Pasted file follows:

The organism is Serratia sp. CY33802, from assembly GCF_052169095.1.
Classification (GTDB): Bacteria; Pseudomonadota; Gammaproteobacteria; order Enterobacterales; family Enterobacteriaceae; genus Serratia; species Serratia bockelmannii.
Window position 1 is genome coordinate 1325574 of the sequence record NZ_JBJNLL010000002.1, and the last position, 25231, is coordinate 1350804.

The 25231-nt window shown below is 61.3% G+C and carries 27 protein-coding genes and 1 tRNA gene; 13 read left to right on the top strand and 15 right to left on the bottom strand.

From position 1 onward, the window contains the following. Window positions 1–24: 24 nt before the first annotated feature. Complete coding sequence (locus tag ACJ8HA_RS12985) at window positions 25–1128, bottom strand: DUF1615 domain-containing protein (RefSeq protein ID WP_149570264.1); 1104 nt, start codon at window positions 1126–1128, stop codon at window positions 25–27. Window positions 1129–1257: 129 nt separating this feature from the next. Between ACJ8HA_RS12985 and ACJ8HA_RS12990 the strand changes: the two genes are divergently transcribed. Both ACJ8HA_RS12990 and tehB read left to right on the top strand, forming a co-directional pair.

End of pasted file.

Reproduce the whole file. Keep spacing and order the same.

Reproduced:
The organism is Serratia sp. CY33802, from assembly GCF_052169095.1.
Classification (GTDB): Bacteria; Pseudomonadota; Gammaproteobacteria; order Enterobacterales; family Enterobacteriaceae; genus Serratia; species Serratia bockelmannii.
Window position 1 is genome coordinate 1325574 of the sequence record NZ_JBJNLL010000002.1, and the last position, 25231, is coordinate 1350804.

The 25231-nt window shown below is 61.3% G+C and carries 27 protein-coding genes and 1 tRNA gene; 13 read left to right on the top strand and 15 right to left on the bottom strand.

From position 1 onward, the window contains the following. Window positions 1–24: 24 nt before the first annotated feature. Complete coding sequence (locus tag ACJ8HA_RS12985) at window positions 25–1128, bottom strand: DUF1615 domain-containing protein (RefSeq protein ID WP_149570264.1); 1104 nt, start codon at window positions 1126–1128, stop codon at window positions 25–27. Window positions 1129–1257: 129 nt separating this feature from the next. Between ACJ8HA_RS12985 and ACJ8HA_RS12990 the strand changes: the two genes are divergently transcribed. Both ACJ8HA_RS12990 and tehB read left to right on the top strand, forming a co-directional pair.